Empowering women to be their own heroines

Claire Yeung. | Photos courtesy of Claire Yeung

Claire Yeung. | Photos courtesy of Claire Yeung

Life coach Claire Yeung wants to help women become the heroine in their lives. She didn’t become the heroine in her own life until just recently. She will be speaking at the Canadian Immigrant’s first Multicultural Women’s Conference and Fair, which will be held Mar. 31 at the Croatian Cultural Centre.

In September 2012, she suffered a mysterious virus, quit a 23-year law career, did some introspection and re-evaluated her life.

“When I was working on regaining my health, I started looking at other careers. I really started doing some soul searching to figure out what do I love doing? What is it about my work that I enjoy? What don’t I like? What skills do I have?” says Yeung.

She enjoyed being an assistant coach for her varsity hockey and tennis teams. Professionally, she worked as an in-house lawyer and was a manager of a labour relations department. She liked teaching them about labour-relations and labour law. She was most proud of these experiences.

“I enjoyed watching them grow and watching them flourish. And watching them move on to other employers to become managers of labour relations in their own right,” says Yeung.

Reflecting on next career moveE_p3_women_1

The decision to launch into a career as an author, life coach and entrepreneur didn’t come easy. During her reflection, she asked herself why she became a lawyer. Yeung came to Canada with her family from Hong Kong when she was nearly seven years old. Her career choices were laid out by her parents: doctor, accountant or lawyer – professional careers which Chinese highly esteemed.

“It really was the health crisis that allowed me to rethink what became my self-limiting beliefs, really, in terms of culture. And partly, I think it was for me, my fear of what would my family think?” says Yeung.

Initially, it was difficult for her parents to understand why she would quit a seemingly good job.

“At the same time, so much of who I am and my life, obviously being Chinese, is about honouring my family as well,” she says.

She has dedicated her book to her late grandfather on her mother’s side. She and her family lived with her maternal grandparents when she moved from Hong Kong.

Now, her parents are supportive. They were quite excited about her book launch, even giving copies of her books to her friends.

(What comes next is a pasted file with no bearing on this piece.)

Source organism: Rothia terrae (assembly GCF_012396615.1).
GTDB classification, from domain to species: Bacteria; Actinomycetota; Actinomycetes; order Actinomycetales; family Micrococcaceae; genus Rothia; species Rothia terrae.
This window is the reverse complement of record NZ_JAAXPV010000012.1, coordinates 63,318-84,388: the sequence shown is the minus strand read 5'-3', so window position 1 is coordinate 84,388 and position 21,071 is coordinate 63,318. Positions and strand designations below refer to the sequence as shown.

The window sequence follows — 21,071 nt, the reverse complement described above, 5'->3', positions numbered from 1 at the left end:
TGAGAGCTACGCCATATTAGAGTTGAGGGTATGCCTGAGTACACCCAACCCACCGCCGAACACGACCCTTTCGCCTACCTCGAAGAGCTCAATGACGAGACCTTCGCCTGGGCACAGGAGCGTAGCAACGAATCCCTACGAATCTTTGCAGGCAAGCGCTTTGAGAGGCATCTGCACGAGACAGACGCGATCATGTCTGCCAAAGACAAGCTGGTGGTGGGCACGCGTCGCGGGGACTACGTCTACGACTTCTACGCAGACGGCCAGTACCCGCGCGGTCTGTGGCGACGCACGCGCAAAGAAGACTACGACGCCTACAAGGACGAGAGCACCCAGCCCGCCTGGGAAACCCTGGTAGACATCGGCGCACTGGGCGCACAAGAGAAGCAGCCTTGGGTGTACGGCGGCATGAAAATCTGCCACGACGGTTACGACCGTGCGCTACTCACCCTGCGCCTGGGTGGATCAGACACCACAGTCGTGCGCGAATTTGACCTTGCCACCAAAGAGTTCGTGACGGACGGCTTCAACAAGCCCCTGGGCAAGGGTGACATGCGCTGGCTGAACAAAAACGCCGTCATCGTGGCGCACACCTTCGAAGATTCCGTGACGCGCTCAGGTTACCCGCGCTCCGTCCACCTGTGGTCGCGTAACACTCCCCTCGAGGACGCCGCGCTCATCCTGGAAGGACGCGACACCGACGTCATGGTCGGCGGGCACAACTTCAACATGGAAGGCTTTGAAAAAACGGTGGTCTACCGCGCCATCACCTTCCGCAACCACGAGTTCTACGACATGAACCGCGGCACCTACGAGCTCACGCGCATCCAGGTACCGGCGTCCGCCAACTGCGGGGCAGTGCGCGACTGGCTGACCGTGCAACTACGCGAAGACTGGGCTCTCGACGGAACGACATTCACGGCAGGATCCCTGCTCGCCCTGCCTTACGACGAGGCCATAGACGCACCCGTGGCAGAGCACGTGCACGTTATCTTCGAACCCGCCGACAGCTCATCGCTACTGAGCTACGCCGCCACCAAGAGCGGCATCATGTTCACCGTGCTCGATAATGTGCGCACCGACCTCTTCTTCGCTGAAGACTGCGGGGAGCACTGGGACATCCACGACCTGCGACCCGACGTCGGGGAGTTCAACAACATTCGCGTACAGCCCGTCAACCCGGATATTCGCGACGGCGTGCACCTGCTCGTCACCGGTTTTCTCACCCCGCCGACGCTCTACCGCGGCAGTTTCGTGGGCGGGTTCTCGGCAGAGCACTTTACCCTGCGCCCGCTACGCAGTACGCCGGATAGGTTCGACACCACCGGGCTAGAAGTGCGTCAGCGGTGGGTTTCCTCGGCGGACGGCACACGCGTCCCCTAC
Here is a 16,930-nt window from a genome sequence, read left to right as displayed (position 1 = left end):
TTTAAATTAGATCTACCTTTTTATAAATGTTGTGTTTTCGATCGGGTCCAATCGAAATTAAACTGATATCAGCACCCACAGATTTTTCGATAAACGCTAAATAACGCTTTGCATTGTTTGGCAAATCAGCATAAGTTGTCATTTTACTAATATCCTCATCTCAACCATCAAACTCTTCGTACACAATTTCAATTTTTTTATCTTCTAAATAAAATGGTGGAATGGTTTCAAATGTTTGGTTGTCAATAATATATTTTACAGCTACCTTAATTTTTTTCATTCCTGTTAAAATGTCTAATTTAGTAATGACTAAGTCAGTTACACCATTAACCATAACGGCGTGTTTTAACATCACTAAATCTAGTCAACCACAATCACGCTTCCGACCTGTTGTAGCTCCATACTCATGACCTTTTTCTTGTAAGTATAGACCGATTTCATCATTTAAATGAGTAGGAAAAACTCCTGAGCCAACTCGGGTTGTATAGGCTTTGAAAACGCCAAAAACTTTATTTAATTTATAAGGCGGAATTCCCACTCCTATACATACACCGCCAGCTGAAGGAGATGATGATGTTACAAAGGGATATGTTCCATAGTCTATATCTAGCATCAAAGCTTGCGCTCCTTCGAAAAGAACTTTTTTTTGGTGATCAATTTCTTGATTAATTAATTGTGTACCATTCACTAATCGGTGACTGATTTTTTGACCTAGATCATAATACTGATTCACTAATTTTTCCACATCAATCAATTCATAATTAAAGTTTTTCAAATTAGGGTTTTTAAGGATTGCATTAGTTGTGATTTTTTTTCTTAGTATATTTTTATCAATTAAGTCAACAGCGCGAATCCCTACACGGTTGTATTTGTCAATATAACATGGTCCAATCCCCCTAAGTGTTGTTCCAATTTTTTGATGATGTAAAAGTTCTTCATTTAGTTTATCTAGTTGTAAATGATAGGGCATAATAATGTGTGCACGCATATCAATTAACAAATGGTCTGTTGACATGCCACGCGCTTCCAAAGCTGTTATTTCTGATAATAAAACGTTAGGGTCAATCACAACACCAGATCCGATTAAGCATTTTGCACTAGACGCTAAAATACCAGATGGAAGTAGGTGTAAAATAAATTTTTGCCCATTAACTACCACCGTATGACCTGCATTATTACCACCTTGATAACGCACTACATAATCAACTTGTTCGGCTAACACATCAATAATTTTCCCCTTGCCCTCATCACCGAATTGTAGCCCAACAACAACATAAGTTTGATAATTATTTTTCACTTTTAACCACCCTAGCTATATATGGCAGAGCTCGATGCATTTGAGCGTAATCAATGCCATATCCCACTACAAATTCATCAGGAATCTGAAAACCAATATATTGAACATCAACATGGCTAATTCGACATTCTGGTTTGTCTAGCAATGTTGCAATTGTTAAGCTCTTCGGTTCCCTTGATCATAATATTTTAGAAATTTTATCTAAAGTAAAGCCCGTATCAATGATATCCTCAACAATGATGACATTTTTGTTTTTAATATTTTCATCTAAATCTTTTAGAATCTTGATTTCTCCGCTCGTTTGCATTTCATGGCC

“Once they realized that it was about me finding my voice and finding my purpose in the world, that allowed them to let go some of their beliefs that we thought you should have continued to be a lawyer,” says Yeung. “My mother’s very excited and proud of that fact that I figured it out in terms of this is what I’m meant to do in terms of my life.”

Advice for women

Yeung says it’s important for women to carve out time for themselves first, but it is a very difficult shift for most women –
one that won’t happen overnight. She says it takes two to three months for women to make that shift by making one small change at a time.

“If you think you can, within a week, make this monumental shift, in my perspective and in my life, that just won’t happen,” she says.

She encourages women to start small: 10 minutes to have a quiet, peaceful space.

Inaugural women’s fair hosted by Canadian Migrant magazine

Women of all ages, cultures and immigration backgrounds are welcome. Husbands and children are welcome too, as there will be a small activity area. Women are encouraged to pre-register for this free event.

“While there are many common information needs between men and women, I think women have a subset of questions or areas of information that they are seeking that might be different from men, such as issues around work life balance, being a mom and a professional, doing that juggling act is a bigger issue for women than men in many cases,” says one of the organizers, Margaret Jetelina.

For more information or to pre-register, visit www.canadianimmigrant.ca/womensfair.